Return to the office or not? As organizations and their employees contemplate this post-pandemic dilemma, one can only hope that while offices were empty, much was accomplished to improve them. Humans being humans, we will always function better in a pleasant environment, in an environment that respects our contribution and values us as people. In a workplace that does not put us into cubicles, pens or boxes like cattle of chickens.
We have written much about offices in our two decades of existence and spotted many excellent examples. While we know that a super-cool environment is not an option for all, so much more can be done without breaking the bank or going overboard. We bet there is a lot that could be done in YOUR office, if only you decided to make it happen. So, now, if ever, is the time to refuse bad offices and to contribute to creating better work environments.
Amsterdam-based Framework Studio created an office for a family business that is based on an idea that many can adopt and adapt: an office that looks more like a home or an art gallery than an office.
On the second floor of an early 1900s building in the city centre, the 220-square-metre (2,368 sq.ft) space consists of four offices and a meeting room. The gorgeous original wooden floors were restored and they, together with the new French oak wood panelling throughout, link the rooms visually to each other.
The client is a young art collector, so it was natural that the spaces would be accented with art and distinctive hand-picked pieces of furniture and furnishings, something the design studio’s multinational teams are known for. We have, for example, written about the home Framework Studio owner Thomas Geerlings created for his own family in Amsterdam. Singular pieces of art and furniture accent it as well.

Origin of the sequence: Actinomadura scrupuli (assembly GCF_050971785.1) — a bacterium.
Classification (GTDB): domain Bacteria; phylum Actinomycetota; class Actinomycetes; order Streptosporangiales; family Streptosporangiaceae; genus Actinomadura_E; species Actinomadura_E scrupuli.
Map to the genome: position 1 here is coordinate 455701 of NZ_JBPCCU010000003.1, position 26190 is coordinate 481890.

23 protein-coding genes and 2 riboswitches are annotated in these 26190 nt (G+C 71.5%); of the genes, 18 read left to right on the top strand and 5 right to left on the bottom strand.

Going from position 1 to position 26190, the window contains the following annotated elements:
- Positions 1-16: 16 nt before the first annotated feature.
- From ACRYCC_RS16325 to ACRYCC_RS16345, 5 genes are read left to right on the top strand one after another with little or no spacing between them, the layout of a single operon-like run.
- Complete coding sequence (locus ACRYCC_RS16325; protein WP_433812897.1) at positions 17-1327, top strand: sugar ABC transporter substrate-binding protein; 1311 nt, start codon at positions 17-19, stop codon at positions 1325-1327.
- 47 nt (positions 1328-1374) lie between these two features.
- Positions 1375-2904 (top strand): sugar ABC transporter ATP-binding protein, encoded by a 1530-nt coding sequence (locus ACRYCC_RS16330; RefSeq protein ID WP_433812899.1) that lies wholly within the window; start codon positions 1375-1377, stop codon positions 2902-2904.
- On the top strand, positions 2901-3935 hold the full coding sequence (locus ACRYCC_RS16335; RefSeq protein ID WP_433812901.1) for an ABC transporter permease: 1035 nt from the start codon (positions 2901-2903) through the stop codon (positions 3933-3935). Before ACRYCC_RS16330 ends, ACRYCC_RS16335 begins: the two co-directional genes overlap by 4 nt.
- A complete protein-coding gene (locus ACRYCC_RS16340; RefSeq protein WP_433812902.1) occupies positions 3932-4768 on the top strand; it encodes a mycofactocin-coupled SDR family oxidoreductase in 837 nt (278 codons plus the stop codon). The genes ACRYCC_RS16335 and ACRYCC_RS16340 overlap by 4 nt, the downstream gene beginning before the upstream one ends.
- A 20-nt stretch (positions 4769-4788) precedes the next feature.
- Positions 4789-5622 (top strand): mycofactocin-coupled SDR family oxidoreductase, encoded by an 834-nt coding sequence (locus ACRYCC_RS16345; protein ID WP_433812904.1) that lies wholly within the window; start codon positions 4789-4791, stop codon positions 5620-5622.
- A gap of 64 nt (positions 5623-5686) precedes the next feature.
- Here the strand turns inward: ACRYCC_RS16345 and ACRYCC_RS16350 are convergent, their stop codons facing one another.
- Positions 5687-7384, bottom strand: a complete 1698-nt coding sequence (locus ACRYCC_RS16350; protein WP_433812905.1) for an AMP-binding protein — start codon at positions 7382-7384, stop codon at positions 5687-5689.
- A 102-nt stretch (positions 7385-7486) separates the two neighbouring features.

In this exceptional office, abstract plaster sculptures by Dutch artist Florian Tomballe are juxtaposed among vintage furniture pieces and abstract wall art by artists such as Lucas Hardonk.
Compact, white arm chairs designed in 1968 by the late Italian designer, artist and musician Luciano Frigerio create an intimate seating group with the tiny DC516 side table by Vincenzo De Cotiis
Another vignette is created by a Pierre Jeanneret King chair set next to a Poltrona Frau Trust desk topped by the alabaster Lampe Athéna table lamp designed in 2012 by Hervé van der Streaten.
Another angular Pierre Jeanneret chair flanks an elongated lozenge-shaped custom brass desk from the New York-based Patrick Parrish Gallery in front of the stunning Glustin Luminaires Creation brass floor lamp with an alabaster globe by Galerie Glustin in Paris. Tuija Seipell
Photography by Kasia Gatkowska